The Magic Words in Dog Training

Boy with a dog in the park

Whenever I meet with a new training client for the first time, we almost always spend the first portion of the lesson talking about their dog and the behavioural challenges that they would like to address with training.

One of the most common questions that gets asked during the initial consult is: “What do I say to get my dog to _____________?” I think that most dog trainers hear this question a lot too. Just because I am a professional dog trainer, that doesn’t mean that I have access to secret words that will automatically make your dog behave the way that you would like him to. It doesn’t work that way. There are no magic words in dog training. Saying a specific word to your dog (before going through training with him) will have no more of an effect on your dog than a pinch of pixie dust.

It’s the behaviours that you reinforce, not the words that you say.

Humans are a very verbal species, and our first instinct is to talk to our dogs when we want to communicate something with them. Unfortunately, our dogs are not born knowing how to speak English and we don’t automatically know how to speak Dog. In the beginning, most of what we say to them is just gibberish – it doesn’t mean anything to them because they have not yet formed an association between the word that we are using and a specific behaviour.

Dogs are smart creatures and often they are able to form an association between a word or phrase and a behaviour on their own. Every evening around 6 pm, I look at my dogs and ask, “Are you hungry?” They perk up immediately and run into the kitchen where I have fed them their dinner every day since the day that they came home. That specific phrase reliably predicts what I am going to do next and they get reinforced for running into the kitchen and waiting patiently for their meal twice a day, every day. In this case, the phrase “Are you hungry?” is the cue that predicts mealtime, but I could have very easily said “Apples and oranges” for the same response from my dogs as long as I always followed those words by going into the kitchen and dishing out their meals. It’s not really the words that matter – it’s the behaviour that’s associated with the words and how often that behaviour is reinforced by us.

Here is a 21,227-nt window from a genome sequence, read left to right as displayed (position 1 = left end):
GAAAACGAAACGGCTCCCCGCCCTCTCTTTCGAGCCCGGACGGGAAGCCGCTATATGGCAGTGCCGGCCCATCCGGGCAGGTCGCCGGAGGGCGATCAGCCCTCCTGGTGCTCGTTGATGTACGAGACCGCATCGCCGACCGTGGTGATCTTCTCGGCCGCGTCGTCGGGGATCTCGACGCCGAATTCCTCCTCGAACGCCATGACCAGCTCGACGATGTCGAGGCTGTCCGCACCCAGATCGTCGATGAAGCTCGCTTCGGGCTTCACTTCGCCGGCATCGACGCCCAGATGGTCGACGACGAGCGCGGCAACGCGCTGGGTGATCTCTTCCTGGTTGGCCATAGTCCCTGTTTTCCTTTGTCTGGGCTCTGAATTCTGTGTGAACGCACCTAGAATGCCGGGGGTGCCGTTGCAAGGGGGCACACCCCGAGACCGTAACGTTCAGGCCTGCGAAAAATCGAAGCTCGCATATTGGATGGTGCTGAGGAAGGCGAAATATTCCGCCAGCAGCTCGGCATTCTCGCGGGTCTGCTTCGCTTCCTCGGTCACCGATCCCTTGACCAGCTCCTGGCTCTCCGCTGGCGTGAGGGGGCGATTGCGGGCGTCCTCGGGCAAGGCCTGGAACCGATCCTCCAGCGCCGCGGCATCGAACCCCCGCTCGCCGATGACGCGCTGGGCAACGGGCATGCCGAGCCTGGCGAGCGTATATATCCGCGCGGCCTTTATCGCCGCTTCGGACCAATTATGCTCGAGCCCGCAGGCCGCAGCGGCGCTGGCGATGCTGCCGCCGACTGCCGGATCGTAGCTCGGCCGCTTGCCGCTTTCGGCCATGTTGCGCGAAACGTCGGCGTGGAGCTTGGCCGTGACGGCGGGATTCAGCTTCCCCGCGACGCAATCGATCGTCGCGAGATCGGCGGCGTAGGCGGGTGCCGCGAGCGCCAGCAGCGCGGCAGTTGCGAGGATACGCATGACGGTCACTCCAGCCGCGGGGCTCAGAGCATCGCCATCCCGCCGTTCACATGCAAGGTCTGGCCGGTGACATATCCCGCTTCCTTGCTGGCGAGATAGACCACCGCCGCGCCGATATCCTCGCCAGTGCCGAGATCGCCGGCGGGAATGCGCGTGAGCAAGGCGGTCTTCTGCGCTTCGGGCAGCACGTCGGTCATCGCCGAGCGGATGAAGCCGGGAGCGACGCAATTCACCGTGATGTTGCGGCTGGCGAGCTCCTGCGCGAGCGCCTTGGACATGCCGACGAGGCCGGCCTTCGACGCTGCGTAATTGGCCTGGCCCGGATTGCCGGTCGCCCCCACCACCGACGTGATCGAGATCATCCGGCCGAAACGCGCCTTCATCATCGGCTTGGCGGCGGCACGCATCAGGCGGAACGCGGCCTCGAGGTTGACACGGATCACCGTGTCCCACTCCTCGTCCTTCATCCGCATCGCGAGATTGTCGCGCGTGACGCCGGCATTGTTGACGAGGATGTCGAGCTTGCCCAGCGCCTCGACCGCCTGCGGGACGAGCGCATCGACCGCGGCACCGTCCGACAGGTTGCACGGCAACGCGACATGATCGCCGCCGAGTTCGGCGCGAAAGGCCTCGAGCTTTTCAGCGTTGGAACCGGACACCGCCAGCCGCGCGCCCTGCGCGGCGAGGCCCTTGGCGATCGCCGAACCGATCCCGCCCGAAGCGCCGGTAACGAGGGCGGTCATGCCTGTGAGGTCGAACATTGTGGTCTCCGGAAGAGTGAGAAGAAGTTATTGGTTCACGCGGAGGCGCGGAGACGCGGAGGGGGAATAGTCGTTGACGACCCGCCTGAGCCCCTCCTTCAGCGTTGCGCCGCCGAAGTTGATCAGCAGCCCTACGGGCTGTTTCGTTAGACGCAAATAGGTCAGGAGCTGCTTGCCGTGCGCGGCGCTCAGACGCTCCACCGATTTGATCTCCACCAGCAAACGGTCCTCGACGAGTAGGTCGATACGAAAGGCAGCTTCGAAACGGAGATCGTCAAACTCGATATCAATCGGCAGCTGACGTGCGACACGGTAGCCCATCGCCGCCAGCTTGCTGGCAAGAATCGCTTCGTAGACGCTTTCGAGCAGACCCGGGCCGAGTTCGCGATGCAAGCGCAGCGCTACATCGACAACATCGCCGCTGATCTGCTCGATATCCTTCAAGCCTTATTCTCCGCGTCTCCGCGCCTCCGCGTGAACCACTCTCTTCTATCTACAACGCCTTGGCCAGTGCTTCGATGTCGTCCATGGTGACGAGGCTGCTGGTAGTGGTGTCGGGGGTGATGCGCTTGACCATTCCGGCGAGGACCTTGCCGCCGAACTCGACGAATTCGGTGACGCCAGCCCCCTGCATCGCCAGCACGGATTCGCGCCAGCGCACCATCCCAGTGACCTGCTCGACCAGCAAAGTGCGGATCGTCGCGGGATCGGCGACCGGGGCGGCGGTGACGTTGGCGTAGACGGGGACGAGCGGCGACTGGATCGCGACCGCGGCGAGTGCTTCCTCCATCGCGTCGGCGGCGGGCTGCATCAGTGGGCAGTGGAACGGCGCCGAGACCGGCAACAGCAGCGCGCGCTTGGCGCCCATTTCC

If you want to streamline the training process and make things easier for you and your dog, the best thing to do is to follow a training plan for teaching him specific behaviours. If you are teaching your dog a new behaviour, it’s really important that you make sure that you don’t add any cues until you are 100% sure that your dog understands what you want him to do. If you start adding the cue too early, you can accidentally pair the wrong behaviour with the cue. For example, if you’re trying to teach your dog to Stay and you try to add the cue before your dog is reliably holding his position, you can accidentally teach him that the word “stay” means “get up and follow me.”

When you are sure that your dog understands what you want him to do, you are ready to add the cue. When you are naming any behaviour for your dog, you are going to say your cue WHILE your dog is performing the behaviour.

Dog begins behaviour → Say your cue → Dog finishes behaviour → Click and reinforce

Your cue can be any word that you’d like it to be. Just make sure that it’s a word that will come naturally to you. Don’t say “here” when you’re working on your dog’s recall if “come” is more likely to come out of your mouth when you’re calling your dog. Again, the specific word that you choose doesn’t matter to your dog, only the consistency with which you pair that word with the behaviour you are trying to reinforce. Be consistent with the words that you choose to use with your dog and he will be able to figure out what you mean a lot faster!

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